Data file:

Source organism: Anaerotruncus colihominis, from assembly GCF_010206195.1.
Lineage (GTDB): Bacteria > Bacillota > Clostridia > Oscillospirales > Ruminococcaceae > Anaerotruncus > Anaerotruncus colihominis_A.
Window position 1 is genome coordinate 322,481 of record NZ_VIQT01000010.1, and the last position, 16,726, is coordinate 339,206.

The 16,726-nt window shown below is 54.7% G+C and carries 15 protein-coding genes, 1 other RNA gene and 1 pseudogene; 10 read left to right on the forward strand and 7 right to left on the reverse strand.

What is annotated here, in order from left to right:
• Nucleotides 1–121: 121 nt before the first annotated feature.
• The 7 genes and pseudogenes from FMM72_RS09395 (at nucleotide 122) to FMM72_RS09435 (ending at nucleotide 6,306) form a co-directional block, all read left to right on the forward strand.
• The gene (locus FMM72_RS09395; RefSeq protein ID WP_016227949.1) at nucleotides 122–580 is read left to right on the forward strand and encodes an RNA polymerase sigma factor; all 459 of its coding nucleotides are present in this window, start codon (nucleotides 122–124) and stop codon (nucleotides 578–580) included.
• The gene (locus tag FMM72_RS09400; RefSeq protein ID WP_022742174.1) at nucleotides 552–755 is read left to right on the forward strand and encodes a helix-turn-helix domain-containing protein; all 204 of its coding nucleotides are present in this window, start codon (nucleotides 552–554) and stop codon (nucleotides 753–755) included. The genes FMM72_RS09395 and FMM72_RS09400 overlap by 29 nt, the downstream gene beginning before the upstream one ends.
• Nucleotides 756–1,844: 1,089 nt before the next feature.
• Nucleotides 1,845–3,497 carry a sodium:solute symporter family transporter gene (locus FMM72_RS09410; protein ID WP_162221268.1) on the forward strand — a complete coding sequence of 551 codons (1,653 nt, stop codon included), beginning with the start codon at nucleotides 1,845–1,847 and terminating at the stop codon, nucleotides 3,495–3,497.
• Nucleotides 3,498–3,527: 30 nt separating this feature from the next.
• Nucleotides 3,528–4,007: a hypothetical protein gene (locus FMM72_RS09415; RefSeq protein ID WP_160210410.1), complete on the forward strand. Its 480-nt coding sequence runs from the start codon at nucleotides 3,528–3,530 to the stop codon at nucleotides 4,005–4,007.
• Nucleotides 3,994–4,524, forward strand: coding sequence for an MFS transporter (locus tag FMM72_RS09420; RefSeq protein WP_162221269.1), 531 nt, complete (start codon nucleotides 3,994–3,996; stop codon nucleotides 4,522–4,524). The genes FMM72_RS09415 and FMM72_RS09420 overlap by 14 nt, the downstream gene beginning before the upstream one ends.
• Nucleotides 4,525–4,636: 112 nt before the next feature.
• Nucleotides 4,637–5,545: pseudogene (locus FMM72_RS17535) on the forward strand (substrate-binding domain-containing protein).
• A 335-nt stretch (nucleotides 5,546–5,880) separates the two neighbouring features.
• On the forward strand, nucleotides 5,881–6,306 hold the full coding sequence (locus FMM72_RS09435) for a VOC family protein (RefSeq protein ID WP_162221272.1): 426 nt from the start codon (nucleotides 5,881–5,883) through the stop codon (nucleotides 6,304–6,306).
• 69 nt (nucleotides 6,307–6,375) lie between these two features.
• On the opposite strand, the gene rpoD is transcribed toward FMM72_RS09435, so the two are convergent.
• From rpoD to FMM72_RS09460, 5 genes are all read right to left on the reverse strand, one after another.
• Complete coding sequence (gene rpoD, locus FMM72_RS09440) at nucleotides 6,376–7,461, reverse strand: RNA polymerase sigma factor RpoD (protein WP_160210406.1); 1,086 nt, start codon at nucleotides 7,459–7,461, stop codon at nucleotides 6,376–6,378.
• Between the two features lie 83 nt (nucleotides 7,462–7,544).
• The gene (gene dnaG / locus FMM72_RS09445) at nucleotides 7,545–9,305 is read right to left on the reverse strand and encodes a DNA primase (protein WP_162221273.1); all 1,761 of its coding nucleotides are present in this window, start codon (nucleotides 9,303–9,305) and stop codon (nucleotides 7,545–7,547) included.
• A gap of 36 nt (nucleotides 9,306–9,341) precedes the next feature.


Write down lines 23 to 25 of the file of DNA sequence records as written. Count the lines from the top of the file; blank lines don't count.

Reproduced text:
• Between the two features lie 83 nt (nucleotides 7,462–7,544).
• The gene (gene dnaG / locus FMM72_RS09445) at nucleotides 7,545–9,305 is read right to left on the reverse strand and encodes a DNA primase (protein WP_162221273.1); all 1,761 of its coding nucleotides are present in this window, start codon (nucleotides 9,303–9,305) and stop codon (nucleotides 7,545–7,547) included.
• A gap of 36 nt (nucleotides 9,306–9,341) precedes the next feature.